Individual Rights and Collective Responsibility

The standard collectivist critique of individual rights has been with us a long time. It was best formulated in its classic outlines by the Catholic Church during the nineteenth century, amidst a great many cries for social and political change. The line the Church took at the time was essentially to say that rights cannot be understood without respect to “duties,” and that suffering and self-sacrifice are great virtues against which the individual should not be protected. As the classic statement on Catholic social teaching, the Rerum Novarum (1891), puts it, “The… pains and hardships of life will have no end or cessation on earth; for the consequences of sin are bitter and hard to bear, and they must accompany man so long as life lasts.” Rights guarantees, and efforts at social reform, therefore, prevent individuals from properly suffering. By endlessly insisting on individual rights, the document goes on to state, our modern societies tear apart the harmony of the community and lead to unrealistic calls for equality. “The great mistake… is to take up with the notion that class is naturally hostile to class, and that the wealthy and the working men are intended by nature to live in mutual conflict… Each needs the other: capital cannot do without labor, nor labor without capital. Mutual agreement results in the beauty of good order.”

To summarize the religious objection to individual rights, then, such rights guarantee too much to the individual. They destroy social solidarity in the long run by fulfilling the avaricious whims of each person and by accepting as unavoidable endless conflicts of competing rights claims. They leave individuals free from collective constraints: free, that is, to be self-centered, even callous.

This is the most baffling sort of criticism human rights activists have to face. On the surface, in fact, it may appear utterly nonsensical. The argument is that by protecting people from injustice, human rights leave individuals free to pursue selfish objectives. If this is true, and standing up for the wellbeing of others furthers selfishness, then any opposition to oppression throughout human history has been done in the name of selfishness. To take an example close to the religious opponents of individual rights, we might say that by this logic, Jesus and St. Francis of Assisi were promoting selfishness when they gave all they had to the poor, since the poor could then spend whatever they received on self-centered objectives.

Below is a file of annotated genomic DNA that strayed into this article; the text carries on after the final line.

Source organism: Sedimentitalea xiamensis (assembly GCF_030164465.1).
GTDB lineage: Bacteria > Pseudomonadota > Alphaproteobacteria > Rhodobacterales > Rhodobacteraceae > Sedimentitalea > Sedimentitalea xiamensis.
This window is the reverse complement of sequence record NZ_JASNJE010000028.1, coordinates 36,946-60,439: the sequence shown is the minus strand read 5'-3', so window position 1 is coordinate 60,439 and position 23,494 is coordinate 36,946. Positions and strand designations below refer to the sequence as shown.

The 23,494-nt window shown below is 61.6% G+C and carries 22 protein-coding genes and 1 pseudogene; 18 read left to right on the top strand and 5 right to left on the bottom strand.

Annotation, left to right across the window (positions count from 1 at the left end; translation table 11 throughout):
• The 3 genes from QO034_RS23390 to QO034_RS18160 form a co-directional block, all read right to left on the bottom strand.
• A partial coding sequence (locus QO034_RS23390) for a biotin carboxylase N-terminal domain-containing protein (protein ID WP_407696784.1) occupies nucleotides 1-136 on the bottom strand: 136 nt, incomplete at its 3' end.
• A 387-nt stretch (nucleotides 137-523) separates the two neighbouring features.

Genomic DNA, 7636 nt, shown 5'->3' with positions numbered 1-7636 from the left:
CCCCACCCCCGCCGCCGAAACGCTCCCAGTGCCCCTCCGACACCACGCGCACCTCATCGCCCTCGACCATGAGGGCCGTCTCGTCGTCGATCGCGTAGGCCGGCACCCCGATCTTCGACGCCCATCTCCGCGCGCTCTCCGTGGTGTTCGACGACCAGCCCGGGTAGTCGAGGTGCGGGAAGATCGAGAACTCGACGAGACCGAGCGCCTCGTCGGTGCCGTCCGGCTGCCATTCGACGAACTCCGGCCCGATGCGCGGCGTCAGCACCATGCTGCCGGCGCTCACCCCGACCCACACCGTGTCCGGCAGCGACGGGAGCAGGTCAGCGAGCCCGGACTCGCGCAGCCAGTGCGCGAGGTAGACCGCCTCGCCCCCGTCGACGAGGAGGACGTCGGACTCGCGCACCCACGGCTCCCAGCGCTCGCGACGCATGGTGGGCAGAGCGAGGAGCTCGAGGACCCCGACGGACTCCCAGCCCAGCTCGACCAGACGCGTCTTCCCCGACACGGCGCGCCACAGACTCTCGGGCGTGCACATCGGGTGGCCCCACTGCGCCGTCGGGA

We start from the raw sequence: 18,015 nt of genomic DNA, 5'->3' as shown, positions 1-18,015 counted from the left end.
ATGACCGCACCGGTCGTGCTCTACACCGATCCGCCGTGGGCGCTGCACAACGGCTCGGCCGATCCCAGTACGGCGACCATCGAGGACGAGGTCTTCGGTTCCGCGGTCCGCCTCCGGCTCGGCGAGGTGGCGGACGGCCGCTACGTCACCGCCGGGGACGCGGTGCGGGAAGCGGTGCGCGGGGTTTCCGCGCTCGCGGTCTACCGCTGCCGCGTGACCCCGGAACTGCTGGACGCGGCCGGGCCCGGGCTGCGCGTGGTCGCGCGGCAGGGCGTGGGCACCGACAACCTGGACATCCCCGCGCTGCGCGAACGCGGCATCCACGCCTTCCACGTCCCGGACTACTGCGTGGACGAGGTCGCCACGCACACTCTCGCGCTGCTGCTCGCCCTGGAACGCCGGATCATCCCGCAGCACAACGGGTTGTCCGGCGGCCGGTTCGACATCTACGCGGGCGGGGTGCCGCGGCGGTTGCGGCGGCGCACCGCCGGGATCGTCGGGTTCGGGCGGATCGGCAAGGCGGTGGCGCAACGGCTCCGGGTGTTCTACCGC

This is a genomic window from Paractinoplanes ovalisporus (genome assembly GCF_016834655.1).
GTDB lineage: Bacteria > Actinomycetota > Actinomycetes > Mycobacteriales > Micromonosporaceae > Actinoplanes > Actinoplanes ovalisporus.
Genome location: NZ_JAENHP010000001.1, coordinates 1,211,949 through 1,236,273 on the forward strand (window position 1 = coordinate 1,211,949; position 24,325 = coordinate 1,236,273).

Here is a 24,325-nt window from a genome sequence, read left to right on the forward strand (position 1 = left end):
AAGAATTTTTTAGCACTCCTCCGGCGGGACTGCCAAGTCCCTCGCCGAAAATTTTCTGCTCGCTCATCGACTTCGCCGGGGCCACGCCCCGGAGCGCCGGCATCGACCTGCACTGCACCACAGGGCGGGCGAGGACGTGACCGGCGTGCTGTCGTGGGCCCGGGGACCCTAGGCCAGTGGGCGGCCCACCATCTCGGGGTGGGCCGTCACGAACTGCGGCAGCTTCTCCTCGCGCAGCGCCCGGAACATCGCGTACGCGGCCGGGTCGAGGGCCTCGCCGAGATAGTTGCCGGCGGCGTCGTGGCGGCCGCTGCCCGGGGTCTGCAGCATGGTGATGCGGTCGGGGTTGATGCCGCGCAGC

The ways in which such an ideology is useful to the powerful have been made only too obvious by history. Women’s liberation in the 19th century was condemned as viciously self-centered, because it emphasized a woman’s freedom to make autonomous choices. What religious opponents of early feminism insisted was that suffering and self-sacrifice were virtuous, so patriarchal domination must be encouraged. But of course, in a patriarchal system, the ones doing the suffering are women, particularly lower class women, while powerful men are more capable than ever of pursuing selfish objectives. The entire doctrine of selflessness and self-sacrifice therefore gets turned on its head, becoming the perfect cover for all varieties of greed and domination.